Winter Skin Care From Sea to Sea

Get skin care tips for your region of the U.S.

From the WebMD Archives

Winter, with its cold air and drying heat, can be tough on your skin. And no matter where you live, there are certain basic skin-care things you need to do:

  • Moisturize often.
  • Take shorter, warm (not hot) showers and baths.
  • Keep the humidity level up indoors.

But winter in chilly New England is different than winter in California or the Pacific Northwest. Dermatologists from seven U.S. regions share their best skin-care tips so you can baby your skin in whatever state you find yourself settled in for the winter.

Winter Skin Care: East Coast

Dermatologist Robert Greenberg, MD, says wintry temperatures on the East Coast can mean the humidity dips indoors when the heat is turned on and stays on. "The air is very dry and we lose water from our skin to the dry air," he says. Some people use wood stoves for heat, and that dries the indoor air even more.

Greenberg says he’s had to dissuade his patients from shaking off the chill with a hot shower when they scramble from bed. "A long, hot shower in the morning is not a good idea," he says. It's too drying.

Greenberg tells residents to avoid harsh soaps, use gentle moisturizers, and mild laundry soaps to prevent skin irritation, especially when it gets drier as the winter goes on. He also says to humidify the indoor air as much as possible.

Winter sports such as snowmobiling can take an extra toll on the skin, especially if it's windy. Sports-loving people should apply moisturizer and protect their facial skin and other exposed areas when active.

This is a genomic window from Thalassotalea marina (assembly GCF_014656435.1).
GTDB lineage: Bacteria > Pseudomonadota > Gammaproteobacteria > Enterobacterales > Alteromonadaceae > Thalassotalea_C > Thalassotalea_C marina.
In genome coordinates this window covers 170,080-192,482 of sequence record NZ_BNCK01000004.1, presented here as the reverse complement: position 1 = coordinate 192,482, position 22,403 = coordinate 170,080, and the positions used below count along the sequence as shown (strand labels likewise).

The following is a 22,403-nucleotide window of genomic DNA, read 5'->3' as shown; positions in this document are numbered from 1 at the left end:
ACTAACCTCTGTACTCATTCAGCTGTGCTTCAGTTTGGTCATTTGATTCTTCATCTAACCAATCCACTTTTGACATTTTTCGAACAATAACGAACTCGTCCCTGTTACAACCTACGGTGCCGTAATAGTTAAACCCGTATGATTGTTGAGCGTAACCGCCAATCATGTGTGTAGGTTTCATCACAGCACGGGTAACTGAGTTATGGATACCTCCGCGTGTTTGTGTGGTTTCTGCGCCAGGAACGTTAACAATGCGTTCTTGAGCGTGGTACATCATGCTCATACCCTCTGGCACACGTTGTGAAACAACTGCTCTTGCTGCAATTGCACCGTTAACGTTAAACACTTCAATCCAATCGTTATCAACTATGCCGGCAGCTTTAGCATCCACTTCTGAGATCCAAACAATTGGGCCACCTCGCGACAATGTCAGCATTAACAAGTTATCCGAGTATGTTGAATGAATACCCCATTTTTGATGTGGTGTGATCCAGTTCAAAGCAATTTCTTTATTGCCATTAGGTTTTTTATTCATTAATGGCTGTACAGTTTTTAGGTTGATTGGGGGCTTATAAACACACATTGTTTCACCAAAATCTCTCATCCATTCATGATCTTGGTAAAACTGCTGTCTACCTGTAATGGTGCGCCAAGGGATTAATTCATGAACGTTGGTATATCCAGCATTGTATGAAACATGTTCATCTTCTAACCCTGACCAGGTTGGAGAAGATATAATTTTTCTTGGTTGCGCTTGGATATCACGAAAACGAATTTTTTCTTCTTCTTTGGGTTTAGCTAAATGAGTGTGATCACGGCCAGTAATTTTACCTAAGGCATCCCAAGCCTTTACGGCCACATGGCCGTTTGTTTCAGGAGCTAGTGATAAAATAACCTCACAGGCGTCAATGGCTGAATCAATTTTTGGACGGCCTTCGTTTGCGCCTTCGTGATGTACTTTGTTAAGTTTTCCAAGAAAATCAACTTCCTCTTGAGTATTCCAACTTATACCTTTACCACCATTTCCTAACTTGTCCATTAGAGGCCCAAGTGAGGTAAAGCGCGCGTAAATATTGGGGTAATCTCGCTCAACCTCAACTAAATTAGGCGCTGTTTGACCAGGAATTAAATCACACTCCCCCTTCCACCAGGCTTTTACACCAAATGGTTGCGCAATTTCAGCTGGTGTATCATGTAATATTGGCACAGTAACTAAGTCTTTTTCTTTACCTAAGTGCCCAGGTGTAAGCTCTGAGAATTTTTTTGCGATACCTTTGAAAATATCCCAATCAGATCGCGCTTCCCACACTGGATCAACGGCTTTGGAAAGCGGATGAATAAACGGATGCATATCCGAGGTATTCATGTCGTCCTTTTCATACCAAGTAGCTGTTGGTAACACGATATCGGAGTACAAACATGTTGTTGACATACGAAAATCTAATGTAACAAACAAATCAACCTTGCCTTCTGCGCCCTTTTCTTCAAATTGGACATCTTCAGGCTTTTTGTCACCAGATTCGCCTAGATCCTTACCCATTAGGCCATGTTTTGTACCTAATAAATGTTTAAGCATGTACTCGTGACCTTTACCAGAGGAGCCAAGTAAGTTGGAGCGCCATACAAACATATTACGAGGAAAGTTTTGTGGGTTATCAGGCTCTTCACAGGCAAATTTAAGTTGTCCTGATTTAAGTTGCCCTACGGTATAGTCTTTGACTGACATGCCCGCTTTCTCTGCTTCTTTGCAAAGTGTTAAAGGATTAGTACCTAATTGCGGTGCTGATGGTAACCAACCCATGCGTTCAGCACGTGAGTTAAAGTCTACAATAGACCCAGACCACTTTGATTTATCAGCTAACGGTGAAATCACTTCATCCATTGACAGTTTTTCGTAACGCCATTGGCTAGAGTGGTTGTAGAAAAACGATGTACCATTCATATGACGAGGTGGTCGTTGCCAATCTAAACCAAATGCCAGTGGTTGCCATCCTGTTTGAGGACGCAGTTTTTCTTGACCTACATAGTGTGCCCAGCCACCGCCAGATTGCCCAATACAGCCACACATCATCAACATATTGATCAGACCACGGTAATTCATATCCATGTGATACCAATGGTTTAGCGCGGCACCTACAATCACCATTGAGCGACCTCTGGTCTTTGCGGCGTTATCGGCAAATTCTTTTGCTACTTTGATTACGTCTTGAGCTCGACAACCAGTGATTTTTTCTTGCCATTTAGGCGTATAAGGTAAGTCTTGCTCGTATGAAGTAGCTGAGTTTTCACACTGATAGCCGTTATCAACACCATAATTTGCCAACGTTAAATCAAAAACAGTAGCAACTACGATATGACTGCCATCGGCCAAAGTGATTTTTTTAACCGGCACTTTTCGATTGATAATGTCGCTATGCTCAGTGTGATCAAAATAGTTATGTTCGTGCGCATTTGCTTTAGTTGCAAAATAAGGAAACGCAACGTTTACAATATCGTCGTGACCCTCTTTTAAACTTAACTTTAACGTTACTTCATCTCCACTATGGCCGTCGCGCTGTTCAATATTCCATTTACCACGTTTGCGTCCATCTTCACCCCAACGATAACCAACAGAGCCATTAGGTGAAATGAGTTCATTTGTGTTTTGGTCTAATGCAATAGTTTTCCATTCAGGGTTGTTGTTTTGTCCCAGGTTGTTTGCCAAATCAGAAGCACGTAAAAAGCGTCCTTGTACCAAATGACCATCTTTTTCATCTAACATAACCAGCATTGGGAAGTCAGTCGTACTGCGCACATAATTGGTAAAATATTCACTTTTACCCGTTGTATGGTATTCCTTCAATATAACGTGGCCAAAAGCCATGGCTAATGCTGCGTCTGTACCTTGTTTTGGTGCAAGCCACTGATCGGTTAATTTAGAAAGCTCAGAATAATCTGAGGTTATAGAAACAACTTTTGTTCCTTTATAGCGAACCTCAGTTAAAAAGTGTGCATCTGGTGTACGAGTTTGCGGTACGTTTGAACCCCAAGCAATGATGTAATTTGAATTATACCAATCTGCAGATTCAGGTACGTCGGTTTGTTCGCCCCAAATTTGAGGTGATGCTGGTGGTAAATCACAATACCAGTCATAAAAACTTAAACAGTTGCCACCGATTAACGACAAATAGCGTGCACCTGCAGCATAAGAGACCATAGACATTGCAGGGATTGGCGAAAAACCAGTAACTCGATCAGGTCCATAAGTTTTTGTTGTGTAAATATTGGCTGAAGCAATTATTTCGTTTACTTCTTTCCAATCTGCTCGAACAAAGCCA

Winter Skin Care: Southeast

"In the Southeast, we can experience extreme shifts in temperature on a daily basis," dermatologist Andrea Cambio, MD, says. ”It is not uncommon for it to go from the 50s to the 90s in the same day. Added to the equation are very strong ultraviolet rays from the sun."

In addition to the typical winter skin care advice -- shorter, warm showers, use of a gentle fragrance-free cleanser, and use of moisturizer -- she stresses sun protection year round. Sunscreen, protective clothing, and hats are a must. Her advice is especially important for visitors who may be so thrilled to be warm that they forget about sun protection.

Continued

Winter Skin Care: South

The Southern states may be the kindest on the skin during winter. "Southern winters are kind of benign," University of Alabama dermatologic surgeon Conway C. Huang, MD, says.

The air in the south doesn't get as dry as in other regions, he says, and humidity remains relatively high.

For winter skin care, Huang suggests using a cream moisturizer -- not a watery lotion -- and keeping showers and baths at a warm temperature, not hot. "Use a gentle soap, or no soap," he says.

Winter Skin Care: Midwest

Chicago dermatologist Mary Massa, MD, says Midwest winters can be cold, snowy, and windy, especially in Chicago, which has earned its "Windy City" nickname.

The heat gets turned up inside when temperatures drop, stripping indoor air of humidity. Plus, windy days can present special problems, she says. "It increases the dryness and adds irritation."

Moisturizing every day can help. Massa tells patients to pick a product based on their skin’s dryness. Consider a heavier, cream-based moisturizer for extremely dry skin. If it’s mildly dry, a lotion moisturizer is probably OK.